Instead of being focused on the process of encrypting one’s personal identifiable information, we should instead by asking why companies are allowed to monetize our medical information at all. Medical information should inherently be protected because it is so sensitive, regardless of whether it is linked to identifiable information. We offer doctors our medical information because they are supposed to use that information to help diagnose and treat our conditions, but that information is now being sold. Admittedly, data brokers also sell de-identified patient information to medical researchers, who are then able to track health trends. However, my argument is not that medical data be prohibited from being sold to researchers, but that private companies should be prohibited from monetizing private medical history for the aim of personalized marketing.

Data brokers claim matchbacks enhance the user’s experience by personalizing ads without requiring a patient’s name be revealed. However, these firms profile millions of patients, often, without their knowledge. GlaxoSmithKline, the sixth largest pharmaceutical manufacturer in the world stopped using matchbacks after concerns websites were not informing its users about the data collection. Sara Alspach, a GlaxoSmithKline spokesperson said that websites must “uphold appropriate privacy standards” and be transparent about the way data is used. If, as data brokers claim, there are no privacy concerns associated with matchback programs, why are patients not instead offered an opt-in option to participate in the program? Companies claim this may be for the betterment of the user experience, however ultimately, this data is used to generate revenue for the company. McKinsey and Co. projects that medical data analytics will grow to be a $20 billion industry by 2020 and IMS Health, one of the largest data brokers, reported revenues of $2.6 billion last year alone.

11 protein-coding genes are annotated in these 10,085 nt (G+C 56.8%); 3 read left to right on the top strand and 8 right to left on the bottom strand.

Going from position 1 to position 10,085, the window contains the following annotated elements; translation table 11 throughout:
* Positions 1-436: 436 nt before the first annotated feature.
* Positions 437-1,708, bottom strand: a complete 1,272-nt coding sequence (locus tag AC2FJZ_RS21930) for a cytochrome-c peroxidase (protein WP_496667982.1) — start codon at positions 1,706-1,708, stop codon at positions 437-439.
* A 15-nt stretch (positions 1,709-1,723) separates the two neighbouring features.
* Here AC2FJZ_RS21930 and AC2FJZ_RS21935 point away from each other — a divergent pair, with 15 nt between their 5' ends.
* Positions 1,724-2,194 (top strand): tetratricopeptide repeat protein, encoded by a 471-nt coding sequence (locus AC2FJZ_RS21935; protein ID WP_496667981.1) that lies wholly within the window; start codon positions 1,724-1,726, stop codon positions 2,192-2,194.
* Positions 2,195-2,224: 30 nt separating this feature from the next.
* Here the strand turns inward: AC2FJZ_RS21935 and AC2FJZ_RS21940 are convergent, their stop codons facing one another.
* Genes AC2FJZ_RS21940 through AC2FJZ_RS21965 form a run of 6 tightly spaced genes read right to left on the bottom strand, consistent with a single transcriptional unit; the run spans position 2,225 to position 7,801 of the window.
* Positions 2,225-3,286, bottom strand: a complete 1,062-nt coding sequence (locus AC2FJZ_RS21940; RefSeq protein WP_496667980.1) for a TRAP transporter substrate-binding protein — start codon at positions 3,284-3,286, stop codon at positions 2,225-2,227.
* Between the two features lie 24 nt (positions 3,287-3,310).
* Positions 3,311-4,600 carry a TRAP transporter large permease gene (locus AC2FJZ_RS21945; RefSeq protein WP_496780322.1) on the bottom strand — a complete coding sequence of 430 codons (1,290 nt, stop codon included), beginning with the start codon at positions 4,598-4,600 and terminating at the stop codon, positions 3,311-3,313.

Convenience should never eclipse society’s concerns over privacy. Matchback programs should raise startling privacy concerns. Trading information concerning one’s commercial purchasing habits is arguably harmless. However, there is hardly ever a circumstance where an individual will freely and publicly disseminate one’s medical purchasing history to a company let alone one’s close friends.


Simply replacing one’s name with a number fails to protect privacy, as long as that number identifies you and your medical purchase history. If I told you from this point forward your name is Ted and that the stores you shopped at in the past as well as the future would refer to you as Ted, would that give you a sense of anonymity? Most likely it would not because your identity, what people refer to you as, is irrelevant as it pertains to anonymity. But what is relevant is that everyone can identify you with a unique number. Companies have long held a veil of convenience over their customers’ eyes, however medical privacy requires the utmost protection. Medical conditions are those of the most intimate nature and there is no claim of convenience that can overcome the duty to protect such intimate information.

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r5 - 26 Jun 2015 - 20:14:08 - MarkDrake